3D printed electronic stethoscope progress report 2

Digital stethoscope for medical use

Posted by Andrew Pun on August 7, 2020

Check out the previous progress post.

The following project documentation was written on July 31st, and posted on August 7th.

I’ve made lots of radical changes to the stethoscope since last time.

Stethoscope with more rigid acetate diaphragm and larger diameter connector.

Firstly, I replaced the diaphragm with a more rigid piece of acetate, so now it more resembles a stethoscope diaphragm.

Head disassembled. It has a more rigid acetate sheet for its diaphragm.

I have some silicone hose pipes, however, they have an inner diameter of 10mm, which is way too big for the head. Glia's instructions call for 8mm ID.

Silicone hose piping. The inner diameter of the silicone tubes are 10mm and not 8mm as required.

So what I had to do was modify the original model of the head, so that its connecting piece is larger in diameter, so that it can actually fit on the hose pipe.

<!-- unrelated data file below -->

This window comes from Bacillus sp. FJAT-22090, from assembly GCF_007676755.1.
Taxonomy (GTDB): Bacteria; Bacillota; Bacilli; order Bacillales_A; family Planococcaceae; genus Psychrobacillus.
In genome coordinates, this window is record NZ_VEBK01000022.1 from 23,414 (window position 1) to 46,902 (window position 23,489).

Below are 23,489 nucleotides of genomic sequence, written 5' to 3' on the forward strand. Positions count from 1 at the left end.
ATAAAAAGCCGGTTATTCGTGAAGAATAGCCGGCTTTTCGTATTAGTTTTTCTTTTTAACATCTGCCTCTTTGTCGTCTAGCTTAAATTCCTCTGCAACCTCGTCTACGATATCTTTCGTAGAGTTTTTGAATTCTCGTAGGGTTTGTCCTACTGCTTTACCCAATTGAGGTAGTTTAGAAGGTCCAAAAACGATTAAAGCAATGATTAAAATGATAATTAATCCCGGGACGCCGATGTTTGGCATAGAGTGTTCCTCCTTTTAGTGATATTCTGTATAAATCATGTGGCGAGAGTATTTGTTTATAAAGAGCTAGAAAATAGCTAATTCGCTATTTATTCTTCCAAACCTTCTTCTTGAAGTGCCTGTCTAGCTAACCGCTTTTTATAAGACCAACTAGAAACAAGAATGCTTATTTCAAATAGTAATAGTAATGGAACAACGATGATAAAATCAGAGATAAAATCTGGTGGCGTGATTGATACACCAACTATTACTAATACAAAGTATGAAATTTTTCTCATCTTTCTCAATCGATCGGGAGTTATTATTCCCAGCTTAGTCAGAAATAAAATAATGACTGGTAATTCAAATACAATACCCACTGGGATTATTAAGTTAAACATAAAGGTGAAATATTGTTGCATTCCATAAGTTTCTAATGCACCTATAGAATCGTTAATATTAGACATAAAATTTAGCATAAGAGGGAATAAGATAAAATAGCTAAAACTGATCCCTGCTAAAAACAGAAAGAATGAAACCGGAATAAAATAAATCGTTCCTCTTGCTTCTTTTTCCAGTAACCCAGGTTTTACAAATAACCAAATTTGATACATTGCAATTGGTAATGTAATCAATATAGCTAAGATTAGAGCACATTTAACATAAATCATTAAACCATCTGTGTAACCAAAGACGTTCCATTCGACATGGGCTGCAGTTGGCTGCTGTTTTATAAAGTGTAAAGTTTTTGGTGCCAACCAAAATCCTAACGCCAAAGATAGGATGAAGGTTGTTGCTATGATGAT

Modified connecting piece. Now it fits. Compared to original.

I also enlarged the diameter of the y-joint used on the original stethoscope. This isn’t actually going to be used for my microphone stethoscope, but I just did it in case I wanted to make the Glia stethoscope with 10mm ID silicone tubes.

Modified y-piece in TinkerCAD. The modified y-piece. Modified pieces side by side. Both now fit snuggly in the tubing.

For the mic, I took a broken headset which had an electret condenser microphone inside it. The wires were unshielded, but the quality is still alright.

Broken headset. One of the speakers. Held in by 3 screws. A mess of wires. Good look at internals of headset.

Unfortunately the PCB broke on the electret mic (ripped off with the solder), so that was the end of that. I’ll think of a solution later.

Ground and output wires of the (broken) electret condenser mic.

Check out the next progress post.